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Is Phasing Out Hospital Nurseries Really Safe For Newborns?
A growing number of cities in the U.S. are phasing out traditional hospital nurseries in order to promote newborns “rooming in” with their mothers.
But is this necessarily a good thing for new moms and babies?
The shift is part of a of a nationwide effort to promote bonding, breastfeeding and parenting skills, according to The Boston Globe, At the same time, the World Health Organization and the United Nations Children’s Fund is also promoting breastfeeding through rooming in as a part of its “Baby-Friendly” initiative. As a result, 329 hospitals in the U.S. are attempting to achieve this baby-friendly status.
While there will certainly still be neonatal intensive care units (NICUS) for babies who require extra health attention, even more hospitals could be steering away from offering traditional nurseries. Dr. Amy Tuteur, an OB-GYN, wrote her concerns with this aspect of the baby-friendly initiative in Time.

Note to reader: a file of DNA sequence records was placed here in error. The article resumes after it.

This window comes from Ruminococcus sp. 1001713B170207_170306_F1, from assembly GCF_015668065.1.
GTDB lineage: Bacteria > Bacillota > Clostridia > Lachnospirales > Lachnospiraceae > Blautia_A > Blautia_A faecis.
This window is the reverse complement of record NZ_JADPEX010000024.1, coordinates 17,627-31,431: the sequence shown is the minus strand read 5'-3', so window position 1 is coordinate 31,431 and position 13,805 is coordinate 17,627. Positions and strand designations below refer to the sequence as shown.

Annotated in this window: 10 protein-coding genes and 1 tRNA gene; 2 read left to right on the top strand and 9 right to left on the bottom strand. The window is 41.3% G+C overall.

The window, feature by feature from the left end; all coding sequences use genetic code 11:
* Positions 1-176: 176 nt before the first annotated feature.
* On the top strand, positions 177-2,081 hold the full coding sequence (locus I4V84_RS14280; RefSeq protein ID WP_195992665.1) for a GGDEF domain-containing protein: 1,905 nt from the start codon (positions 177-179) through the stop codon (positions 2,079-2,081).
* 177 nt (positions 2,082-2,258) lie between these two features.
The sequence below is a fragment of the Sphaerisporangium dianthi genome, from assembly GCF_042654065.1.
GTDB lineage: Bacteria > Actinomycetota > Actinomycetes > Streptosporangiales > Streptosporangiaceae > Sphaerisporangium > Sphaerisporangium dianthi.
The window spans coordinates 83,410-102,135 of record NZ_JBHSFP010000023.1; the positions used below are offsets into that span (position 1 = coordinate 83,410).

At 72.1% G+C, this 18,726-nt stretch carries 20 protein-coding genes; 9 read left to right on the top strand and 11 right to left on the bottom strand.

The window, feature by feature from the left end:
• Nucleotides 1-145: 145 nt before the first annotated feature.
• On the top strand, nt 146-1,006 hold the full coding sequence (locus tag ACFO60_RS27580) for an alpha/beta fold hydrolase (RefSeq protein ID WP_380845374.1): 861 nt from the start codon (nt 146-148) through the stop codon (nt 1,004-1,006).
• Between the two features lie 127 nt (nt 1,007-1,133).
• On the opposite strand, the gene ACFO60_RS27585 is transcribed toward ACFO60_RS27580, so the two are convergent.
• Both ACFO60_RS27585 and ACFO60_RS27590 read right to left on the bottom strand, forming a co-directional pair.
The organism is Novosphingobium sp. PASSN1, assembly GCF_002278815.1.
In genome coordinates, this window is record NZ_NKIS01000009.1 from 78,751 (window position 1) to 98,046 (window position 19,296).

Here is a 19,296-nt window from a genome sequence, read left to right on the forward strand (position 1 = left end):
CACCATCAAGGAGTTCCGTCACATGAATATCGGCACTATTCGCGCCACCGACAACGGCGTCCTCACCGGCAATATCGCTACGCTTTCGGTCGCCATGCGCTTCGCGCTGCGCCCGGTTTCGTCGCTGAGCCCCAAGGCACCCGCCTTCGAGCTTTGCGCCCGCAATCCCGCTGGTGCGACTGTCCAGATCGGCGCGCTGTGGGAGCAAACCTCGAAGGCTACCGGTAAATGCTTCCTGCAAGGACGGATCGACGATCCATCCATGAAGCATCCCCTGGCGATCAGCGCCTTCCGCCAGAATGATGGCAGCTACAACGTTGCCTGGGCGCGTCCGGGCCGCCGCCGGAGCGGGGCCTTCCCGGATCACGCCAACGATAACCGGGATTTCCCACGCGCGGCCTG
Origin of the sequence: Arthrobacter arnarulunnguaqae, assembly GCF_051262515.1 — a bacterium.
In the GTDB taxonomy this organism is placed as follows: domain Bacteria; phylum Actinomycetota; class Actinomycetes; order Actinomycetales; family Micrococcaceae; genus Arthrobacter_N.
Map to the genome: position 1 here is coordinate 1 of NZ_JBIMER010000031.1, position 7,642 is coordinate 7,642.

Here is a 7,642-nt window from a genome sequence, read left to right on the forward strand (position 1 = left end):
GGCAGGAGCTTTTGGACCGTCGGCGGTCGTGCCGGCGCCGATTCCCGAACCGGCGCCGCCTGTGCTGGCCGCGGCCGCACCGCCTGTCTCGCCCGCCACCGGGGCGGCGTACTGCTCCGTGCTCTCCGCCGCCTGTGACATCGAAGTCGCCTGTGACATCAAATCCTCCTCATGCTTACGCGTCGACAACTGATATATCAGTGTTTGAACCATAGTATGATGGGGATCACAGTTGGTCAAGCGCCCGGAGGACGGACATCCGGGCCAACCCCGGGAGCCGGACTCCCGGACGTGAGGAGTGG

“The breastfeeding industry is sadly confused about the relationship between rooming in and breastfeeding,” Tuteur wrote. “Rooming-in doesn’t promote breastfeeding; breastfeeding promotes rooming-in, because the women most committed to breastfeeding are often committed to keeping their babies with them at all times. There no evidence that rooming in leads to increased breastfeeding rates, and there’s no plausible way for it to do so. Women don’t make serious infant feeding decisions based on trivial issues like whether or not they can send the baby to the nursery.”
Forced rooming-in is also unsafe, Tuteur argues. New moms may have difficulty lifting their babies out of their hospital bassinets (especially if they’re recovering from a c-section) and they are more likely to keep newborns in bed with them. Soft bedding and a mom who is sedated from narcotics for pain relief after a c-section or vaginal tears could be a recipe for accidental infant death. In these cases, Tuteur says, it’s best for someone else to watch the newborn while mom sleeps.
- Always place your baby to sleep in his back.
- Place baby on a firm mattress, covered by a fitted sheet that meets current safety standards.
- Place the crib in an area that is always smoke free.
- Don’t place babies to sleep on adult beds, chairs, sofas, waterbeds, pillows or cushions.
- Soft bedding, comforters, pillows, stuffed animals, bumper pads, wedges and toys should not be place in a crib with a baby. Loose bedding, like sheets and blankets, should not be used either, as they can impair the infant’s ability to breathe if they are close to his face. Better alternatives include sleep clothing, such as sleepers, sleep sacks and wearable blankets.